NPR : News

Filed Under:

'Newsweek' Kills Its Print Edition

Saying that "we have reached a tipping point at which we can most efficiently and effectively reach our readers in all-digital format," editor Tina Brown announced this morning that Newsweek's Dec. 31 issue will be its last print edition.

Going forward, she said:

"Newsweek will expand its rapidly growing tablet and online presence, as well as its successful global partnerships and events business.

"Newsweek Global, as the all-digital publication will be named, will be a single, worldwide edition targeted for a highly mobile, opinion-leading audience who want to learn about world events in a sophisticated context. Newsweek Global will be supported by paid subscription and will be available through e-readers for both tablet and the Web, with select content available on The Daily Beast."

Brown closes by saying:

"Exiting print is an extremely difficult moment for all of us who love the romance of print and the unique weekly camaraderie of those hectic hours before the close on Friday night. But as we head for the 80th anniversary of Newsweek next year we must sustain the journalism that gives the magazine its purpose—and embrace the all-digital future."

It was just two years ago that entrepreneur Sidney Harman bought Newsweek from The Washington Post Co. at effectively no cost. It was then merged with The Daily Beast. As news analyst James Fallows told NPR at the time, news magazines "were invented to fill a need that no longer exists — to try to connect readers across the country who didn't have access to good, daily newspapers." notes that "according to Newsweek's most recent publisher's statement filed with the Audit Bureau of Circulations, the company's print circulation has dropped 51 percent since 2007."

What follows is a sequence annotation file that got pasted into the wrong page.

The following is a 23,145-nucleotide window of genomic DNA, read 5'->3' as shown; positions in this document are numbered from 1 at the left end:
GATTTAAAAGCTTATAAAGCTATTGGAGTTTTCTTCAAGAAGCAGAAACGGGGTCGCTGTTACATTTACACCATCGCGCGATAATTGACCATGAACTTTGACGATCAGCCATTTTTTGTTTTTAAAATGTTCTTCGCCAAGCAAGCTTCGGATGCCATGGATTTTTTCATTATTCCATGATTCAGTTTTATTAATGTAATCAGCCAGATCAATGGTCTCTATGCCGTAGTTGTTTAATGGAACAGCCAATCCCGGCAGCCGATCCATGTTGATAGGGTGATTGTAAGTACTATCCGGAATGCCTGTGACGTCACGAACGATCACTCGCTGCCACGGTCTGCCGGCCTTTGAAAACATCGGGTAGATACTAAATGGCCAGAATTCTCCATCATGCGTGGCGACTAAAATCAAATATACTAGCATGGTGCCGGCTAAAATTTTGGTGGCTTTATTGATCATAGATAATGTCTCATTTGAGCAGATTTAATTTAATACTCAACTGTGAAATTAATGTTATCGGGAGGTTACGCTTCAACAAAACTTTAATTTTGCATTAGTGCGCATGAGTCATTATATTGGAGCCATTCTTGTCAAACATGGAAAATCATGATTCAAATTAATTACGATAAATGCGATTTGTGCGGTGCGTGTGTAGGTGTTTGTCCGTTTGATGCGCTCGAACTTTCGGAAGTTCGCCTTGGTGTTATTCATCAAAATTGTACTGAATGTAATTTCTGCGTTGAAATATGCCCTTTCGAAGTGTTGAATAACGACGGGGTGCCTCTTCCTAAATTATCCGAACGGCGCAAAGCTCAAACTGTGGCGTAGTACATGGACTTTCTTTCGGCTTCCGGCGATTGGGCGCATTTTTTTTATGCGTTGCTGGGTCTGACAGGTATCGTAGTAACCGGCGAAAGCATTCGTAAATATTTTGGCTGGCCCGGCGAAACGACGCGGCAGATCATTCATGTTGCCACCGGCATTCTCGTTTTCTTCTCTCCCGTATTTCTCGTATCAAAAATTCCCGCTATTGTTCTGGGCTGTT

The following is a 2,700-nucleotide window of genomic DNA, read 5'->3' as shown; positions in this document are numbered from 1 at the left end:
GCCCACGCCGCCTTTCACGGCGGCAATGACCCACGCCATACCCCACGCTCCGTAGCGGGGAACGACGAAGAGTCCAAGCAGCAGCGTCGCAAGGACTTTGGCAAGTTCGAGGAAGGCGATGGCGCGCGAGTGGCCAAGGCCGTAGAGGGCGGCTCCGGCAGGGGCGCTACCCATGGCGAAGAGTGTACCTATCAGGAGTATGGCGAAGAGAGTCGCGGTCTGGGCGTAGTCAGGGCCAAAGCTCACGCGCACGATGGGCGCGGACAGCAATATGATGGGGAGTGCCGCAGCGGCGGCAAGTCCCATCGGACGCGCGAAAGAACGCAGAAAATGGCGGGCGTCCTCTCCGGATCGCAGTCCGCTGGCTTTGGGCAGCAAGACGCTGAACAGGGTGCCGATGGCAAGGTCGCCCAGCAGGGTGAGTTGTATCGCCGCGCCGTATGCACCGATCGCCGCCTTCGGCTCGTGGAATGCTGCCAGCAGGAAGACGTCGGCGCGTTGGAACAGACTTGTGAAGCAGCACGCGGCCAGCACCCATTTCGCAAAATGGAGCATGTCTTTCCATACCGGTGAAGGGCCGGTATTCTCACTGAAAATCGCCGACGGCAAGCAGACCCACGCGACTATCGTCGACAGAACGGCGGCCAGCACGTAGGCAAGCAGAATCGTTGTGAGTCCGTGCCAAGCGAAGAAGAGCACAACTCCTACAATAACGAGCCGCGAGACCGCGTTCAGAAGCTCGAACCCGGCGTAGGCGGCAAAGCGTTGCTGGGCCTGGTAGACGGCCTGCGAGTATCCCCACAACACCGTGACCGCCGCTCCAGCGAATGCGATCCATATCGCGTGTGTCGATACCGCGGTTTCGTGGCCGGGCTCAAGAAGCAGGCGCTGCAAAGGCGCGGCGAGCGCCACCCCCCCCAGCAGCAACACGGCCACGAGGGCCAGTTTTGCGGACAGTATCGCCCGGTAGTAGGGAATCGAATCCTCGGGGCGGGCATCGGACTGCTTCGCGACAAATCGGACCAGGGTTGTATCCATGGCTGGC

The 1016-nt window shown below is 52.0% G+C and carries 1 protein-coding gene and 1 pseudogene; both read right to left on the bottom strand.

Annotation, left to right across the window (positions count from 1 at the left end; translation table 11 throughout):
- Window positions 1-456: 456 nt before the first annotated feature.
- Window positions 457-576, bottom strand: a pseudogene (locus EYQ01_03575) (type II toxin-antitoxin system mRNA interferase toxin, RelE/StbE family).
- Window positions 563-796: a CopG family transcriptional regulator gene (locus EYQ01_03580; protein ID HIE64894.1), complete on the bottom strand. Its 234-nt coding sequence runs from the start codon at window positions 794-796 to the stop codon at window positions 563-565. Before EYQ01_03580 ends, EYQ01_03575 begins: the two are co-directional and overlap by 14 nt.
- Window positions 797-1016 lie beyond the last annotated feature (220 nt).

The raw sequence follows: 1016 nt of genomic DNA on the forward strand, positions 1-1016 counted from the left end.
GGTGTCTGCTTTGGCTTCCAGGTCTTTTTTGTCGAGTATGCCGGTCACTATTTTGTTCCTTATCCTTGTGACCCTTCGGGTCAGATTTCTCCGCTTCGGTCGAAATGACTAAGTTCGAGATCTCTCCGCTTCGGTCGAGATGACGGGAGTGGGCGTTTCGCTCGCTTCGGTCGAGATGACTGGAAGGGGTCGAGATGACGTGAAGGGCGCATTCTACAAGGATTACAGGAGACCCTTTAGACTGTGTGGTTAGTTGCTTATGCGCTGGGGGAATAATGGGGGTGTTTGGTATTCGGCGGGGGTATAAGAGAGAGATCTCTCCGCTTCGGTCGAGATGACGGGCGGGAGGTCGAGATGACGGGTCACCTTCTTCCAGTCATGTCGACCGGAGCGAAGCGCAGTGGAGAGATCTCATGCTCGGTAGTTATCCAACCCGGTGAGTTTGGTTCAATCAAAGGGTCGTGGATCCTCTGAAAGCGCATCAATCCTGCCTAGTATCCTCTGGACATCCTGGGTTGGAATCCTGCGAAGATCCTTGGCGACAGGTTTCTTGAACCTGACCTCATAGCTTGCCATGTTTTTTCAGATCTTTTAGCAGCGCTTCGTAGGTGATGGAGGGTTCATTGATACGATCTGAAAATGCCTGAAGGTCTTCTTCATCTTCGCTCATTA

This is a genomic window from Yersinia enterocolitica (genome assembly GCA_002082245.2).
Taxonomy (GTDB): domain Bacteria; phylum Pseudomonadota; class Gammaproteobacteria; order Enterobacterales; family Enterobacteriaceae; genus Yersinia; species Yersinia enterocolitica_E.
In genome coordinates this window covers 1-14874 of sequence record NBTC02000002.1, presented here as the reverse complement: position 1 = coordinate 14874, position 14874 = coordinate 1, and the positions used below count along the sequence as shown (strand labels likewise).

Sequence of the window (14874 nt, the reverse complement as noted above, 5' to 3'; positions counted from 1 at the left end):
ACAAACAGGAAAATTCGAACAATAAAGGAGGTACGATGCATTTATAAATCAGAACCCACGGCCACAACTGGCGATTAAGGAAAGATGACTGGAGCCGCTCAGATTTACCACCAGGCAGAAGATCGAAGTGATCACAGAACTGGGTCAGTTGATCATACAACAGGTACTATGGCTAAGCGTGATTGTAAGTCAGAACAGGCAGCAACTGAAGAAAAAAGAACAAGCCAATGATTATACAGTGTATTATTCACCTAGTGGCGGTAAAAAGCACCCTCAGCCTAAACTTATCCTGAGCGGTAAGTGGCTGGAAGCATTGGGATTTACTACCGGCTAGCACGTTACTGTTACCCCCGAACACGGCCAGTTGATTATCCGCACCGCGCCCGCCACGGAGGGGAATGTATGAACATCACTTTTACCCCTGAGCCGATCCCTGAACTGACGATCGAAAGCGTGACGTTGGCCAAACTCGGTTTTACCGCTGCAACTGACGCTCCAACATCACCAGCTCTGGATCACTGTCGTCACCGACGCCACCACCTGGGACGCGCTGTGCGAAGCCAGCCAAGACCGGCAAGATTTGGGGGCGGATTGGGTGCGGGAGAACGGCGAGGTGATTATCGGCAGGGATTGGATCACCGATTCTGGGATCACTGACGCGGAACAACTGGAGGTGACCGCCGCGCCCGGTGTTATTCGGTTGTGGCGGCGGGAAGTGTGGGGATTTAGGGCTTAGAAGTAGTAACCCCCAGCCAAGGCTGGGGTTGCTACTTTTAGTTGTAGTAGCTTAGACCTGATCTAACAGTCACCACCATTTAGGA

Meanwhile, according to Brown, "The Daily Beast now attracts more than 15 million unique visitors a month, a 70 percent increase in the past year alone."

Copyright 2012 National Public Radio. To see more, visit

WAMU 88.5

Art Beat With Lauren Landau, Oct. 6, 2015

A play springs forth from an iconic photo, and a photography exhibit transports visitors back to the Civil War.


Budapest Foodies Hope Cuisine Can Help Heal Anti-Migrant Prejudice

Forget the goulash. Budapest's restaurants have been featuring refugee cuisine — think Syrian sweets, Afghan pies and Eritrean flatbread. It's a festival to foster understanding through food.
WAMU 88.5

Are D.C. Charter Schools Funded Fairly?

A debate about education funding digs up a decades-old fight for D.C. home rule.

WAMU 88.5

Computer Guys And Gal: Taking Selfies To New Heights And More

Mobile ad blocking comes to iPhones, updated Android comes to new Nexus phones, and "dronies" -- video selfies shot by a GoPro on a drone -- come to Instagram. The Computer Guys and Gal explain.

Leave a Comment

Help keep the conversation civil. Please refer to our Terms of Use and Code of Conduct before posting your comments.